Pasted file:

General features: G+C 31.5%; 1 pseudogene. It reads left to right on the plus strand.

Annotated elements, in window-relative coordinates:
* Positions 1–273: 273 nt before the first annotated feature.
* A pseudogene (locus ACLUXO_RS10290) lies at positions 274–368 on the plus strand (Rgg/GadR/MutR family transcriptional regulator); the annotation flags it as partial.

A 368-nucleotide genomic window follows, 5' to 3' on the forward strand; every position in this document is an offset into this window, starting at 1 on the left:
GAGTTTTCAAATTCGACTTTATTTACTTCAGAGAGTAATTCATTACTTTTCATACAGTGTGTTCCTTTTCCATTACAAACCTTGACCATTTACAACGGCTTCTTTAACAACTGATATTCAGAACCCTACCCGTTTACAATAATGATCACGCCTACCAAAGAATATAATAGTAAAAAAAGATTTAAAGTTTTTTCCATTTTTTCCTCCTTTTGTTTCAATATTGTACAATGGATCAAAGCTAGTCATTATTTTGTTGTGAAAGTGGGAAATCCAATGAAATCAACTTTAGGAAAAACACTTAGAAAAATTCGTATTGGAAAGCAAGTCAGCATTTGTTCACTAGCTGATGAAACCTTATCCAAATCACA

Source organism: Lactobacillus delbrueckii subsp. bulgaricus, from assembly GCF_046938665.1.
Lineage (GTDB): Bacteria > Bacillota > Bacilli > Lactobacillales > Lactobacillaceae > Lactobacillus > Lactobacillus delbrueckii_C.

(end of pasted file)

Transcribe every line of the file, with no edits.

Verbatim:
General features: G+C 31.5%; 1 pseudogene. It reads left to right on the plus strand.

Annotated elements, in window-relative coordinates:
* Positions 1–273: 273 nt before the first annotated feature.
* A pseudogene (locus ACLUXO_RS10290) lies at positions 274–368 on the plus strand (Rgg/GadR/MutR family transcriptional regulator); the annotation flags it as partial.

A 368-nucleotide genomic window follows, 5' to 3' on the forward strand; every position in this document is an offset into this window, starting at 1 on the left:
GAGTTTTCAAATTCGACTTTATTTACTTCAGAGAGTAATTCATTACTTTTCATACAGTGTGTTCCTTTTCCATTACAAACCTTGACCATTTACAACGGCTTCTTTAACAACTGATATTCAGAACCCTACCCGTTTACAATAATGATCACGCCTACCAAAGAATATAATAGTAAAAAAAGATTTAAAGTTTTTTCCATTTTTTCCTCCTTTTGTTTCAATATTGTACAATGGATCAAAGCTAGTCATTATTTTGTTGTGAAAGTGGGAAATCCAATGAAATCAACTTTAGGAAAAACACTTAGAAAAATTCGTATTGGAAAGCAAGTCAGCATTTGTTCACTAGCTGATGAAACCTTATCCAAATCACA

Source organism: Lactobacillus delbrueckii subsp. bulgaricus, from assembly GCF_046938665.1.
Lineage (GTDB): Bacteria > Bacillota > Bacilli > Lactobacillales > Lactobacillaceae > Lactobacillus > Lactobacillus delbrueckii_C.